The last scene with Killmonger is devastating. His last lines shook me to my core, as I am sure it did for millions of other Americans. With a sword thrust into his chest, Killmonger sits and watches the sunset in Wakanda alongside Black Panther as he passes away. Before Killmonger dies, Black Panther tells him that he could save his life. Killmonger denies the offer, realizing that he would serve the rest of his days as a prisoner for his crimes.
With the last of his energy, Killmonger states that he wants his corpse to be thrown into the ocean, like his ancestors. “I would rather die than live in bondage,” spits Michael B. Jordan, comparing himself to the slaves that jumped ship before reaching America in chains. In that moment I cried. A villain's murdering rampage has never been justified in such a riveting and emotional way before. That last line was like a knock-out punch. As if his extremist murdering had been erased from my memory, when Jordan delivered that line, all I wanted was his redemption.
The last time any movie villain gave such a spirited performance, he became an icon. Heath Ledger. Yes, Michael B. Jordan’s performance is on that level of greatness. King T’Challa is a regal king, and the women surrounding him (that effectively run his empire from a military and scientific standpoint) are astonishing to behold. The action is beyond entertaining and the script is powerful and moving. Every character brings their A game to this film, and Black Panther is a cultural moment for Black people across the nation. I couldn’t help but feel excited for the little Black boy dressed as Black Panther sitting a few seats up from me. Beautiful, rich, and vibrant representations of Black culture, for this young man to soak up and be proud of, had him glued to the screen.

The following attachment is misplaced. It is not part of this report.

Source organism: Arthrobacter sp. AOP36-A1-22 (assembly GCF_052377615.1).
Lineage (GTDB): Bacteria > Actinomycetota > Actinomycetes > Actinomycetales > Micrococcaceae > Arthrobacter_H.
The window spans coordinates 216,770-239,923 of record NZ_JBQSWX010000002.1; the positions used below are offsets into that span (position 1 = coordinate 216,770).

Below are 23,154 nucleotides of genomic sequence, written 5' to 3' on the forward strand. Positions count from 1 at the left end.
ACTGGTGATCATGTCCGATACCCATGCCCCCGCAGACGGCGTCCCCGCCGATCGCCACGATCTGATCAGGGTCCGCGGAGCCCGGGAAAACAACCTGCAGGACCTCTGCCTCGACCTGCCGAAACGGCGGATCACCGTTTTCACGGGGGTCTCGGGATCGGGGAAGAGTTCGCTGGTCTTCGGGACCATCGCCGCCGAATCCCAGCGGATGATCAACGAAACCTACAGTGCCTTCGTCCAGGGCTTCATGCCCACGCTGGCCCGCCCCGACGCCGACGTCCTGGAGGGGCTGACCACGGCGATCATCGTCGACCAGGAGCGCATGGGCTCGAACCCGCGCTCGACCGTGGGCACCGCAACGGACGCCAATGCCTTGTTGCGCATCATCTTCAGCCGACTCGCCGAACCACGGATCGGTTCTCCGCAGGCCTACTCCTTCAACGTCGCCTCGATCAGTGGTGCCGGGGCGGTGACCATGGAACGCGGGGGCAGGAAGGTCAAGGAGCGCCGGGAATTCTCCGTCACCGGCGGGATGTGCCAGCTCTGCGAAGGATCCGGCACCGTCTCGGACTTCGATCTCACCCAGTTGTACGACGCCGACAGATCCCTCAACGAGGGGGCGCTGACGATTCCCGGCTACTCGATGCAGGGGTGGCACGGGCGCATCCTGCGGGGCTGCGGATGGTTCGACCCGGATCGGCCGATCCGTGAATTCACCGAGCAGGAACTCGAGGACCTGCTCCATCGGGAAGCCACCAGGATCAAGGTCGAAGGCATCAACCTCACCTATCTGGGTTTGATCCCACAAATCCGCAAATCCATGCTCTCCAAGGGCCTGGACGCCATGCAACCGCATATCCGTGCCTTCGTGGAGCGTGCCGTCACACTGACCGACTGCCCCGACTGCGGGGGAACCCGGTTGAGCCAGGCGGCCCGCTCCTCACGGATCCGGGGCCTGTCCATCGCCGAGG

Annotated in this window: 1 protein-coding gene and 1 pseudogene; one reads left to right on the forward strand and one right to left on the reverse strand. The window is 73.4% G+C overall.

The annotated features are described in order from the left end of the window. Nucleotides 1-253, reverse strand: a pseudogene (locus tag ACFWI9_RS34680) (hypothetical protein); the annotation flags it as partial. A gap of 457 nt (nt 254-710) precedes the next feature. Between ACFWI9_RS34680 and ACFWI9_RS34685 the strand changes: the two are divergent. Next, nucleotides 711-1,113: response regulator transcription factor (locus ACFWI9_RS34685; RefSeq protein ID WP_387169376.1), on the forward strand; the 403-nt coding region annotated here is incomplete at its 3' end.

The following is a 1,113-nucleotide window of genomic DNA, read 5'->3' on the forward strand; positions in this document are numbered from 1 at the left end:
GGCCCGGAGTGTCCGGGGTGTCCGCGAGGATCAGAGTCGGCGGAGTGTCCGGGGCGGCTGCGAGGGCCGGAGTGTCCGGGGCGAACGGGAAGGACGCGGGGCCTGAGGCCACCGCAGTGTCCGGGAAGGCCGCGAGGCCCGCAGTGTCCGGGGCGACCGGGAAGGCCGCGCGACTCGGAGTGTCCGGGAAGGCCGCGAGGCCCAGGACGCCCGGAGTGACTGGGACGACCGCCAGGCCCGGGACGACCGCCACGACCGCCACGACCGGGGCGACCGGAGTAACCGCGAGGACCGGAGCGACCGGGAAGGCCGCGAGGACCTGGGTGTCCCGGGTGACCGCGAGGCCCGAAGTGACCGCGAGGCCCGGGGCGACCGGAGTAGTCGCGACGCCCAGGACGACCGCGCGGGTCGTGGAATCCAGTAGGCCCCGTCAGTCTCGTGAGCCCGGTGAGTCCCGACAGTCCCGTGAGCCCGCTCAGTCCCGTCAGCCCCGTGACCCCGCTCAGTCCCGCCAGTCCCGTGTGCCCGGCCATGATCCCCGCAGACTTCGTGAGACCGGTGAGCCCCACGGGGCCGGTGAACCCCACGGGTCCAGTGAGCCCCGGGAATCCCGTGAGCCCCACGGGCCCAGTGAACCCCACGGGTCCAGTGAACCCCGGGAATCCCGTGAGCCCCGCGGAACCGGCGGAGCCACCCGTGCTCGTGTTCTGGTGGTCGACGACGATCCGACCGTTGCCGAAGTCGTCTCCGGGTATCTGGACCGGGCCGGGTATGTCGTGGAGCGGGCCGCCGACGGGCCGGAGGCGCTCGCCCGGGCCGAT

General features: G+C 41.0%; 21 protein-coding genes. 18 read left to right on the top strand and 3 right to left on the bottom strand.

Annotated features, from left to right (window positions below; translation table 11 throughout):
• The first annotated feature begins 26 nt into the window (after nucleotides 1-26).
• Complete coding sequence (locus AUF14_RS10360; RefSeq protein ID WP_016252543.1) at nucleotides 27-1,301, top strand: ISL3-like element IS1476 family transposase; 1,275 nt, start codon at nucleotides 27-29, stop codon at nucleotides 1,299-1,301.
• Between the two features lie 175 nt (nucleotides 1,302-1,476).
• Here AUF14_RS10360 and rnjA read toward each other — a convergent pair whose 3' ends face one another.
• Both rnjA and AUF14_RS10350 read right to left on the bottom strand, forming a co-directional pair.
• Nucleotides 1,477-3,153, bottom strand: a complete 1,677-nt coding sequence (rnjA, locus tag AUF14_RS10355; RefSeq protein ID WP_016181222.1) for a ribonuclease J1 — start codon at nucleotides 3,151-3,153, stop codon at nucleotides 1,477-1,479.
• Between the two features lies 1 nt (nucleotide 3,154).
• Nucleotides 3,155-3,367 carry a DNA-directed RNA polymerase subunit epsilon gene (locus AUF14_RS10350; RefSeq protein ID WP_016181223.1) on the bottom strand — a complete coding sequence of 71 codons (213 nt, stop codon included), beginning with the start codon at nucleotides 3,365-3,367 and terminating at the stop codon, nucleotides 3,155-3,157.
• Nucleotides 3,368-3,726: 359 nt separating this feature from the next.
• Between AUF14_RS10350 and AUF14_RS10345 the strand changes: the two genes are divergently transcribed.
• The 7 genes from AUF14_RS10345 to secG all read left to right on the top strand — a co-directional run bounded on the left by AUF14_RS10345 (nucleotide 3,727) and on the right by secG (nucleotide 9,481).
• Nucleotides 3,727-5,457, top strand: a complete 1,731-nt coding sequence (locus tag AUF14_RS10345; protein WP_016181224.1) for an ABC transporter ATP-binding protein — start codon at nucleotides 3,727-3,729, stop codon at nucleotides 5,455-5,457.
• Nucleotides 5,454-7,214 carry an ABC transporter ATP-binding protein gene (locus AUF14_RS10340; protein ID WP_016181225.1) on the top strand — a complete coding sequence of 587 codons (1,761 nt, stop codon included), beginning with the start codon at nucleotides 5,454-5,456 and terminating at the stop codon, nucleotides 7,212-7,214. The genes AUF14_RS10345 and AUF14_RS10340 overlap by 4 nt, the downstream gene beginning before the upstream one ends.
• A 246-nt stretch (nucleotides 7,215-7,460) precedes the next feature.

Even with all the positive energy in the air, all the love and pride flowing through the room, the emotion that Michael B. Jordan left me with was more powerful than anything I’ve felt at the movies. That painful rage, that feeling of angst that builds up when the topic of slavery or Jim Crown is brought up. That acrimonious tension that resonates in my gut when I see videos of police brutality or ignorant politicians fueling a race war. That feeling was replaced. A resolve, a euphoric feeling of relief spread from inside me instead. Michael B. Jordan said what so many Black people have felt for years. He took centuries of angst and translated it into a character that was so bad, he was good. He immaculately articulates the angst of the Black man so well that it takes people of every color and sex down to the depths of their emotions.
Remember how Heath Ledger's Joker murdered endless people, but you still wanted to see him in more films? Jordan delivers that level of a performance... and the culture will never be the same.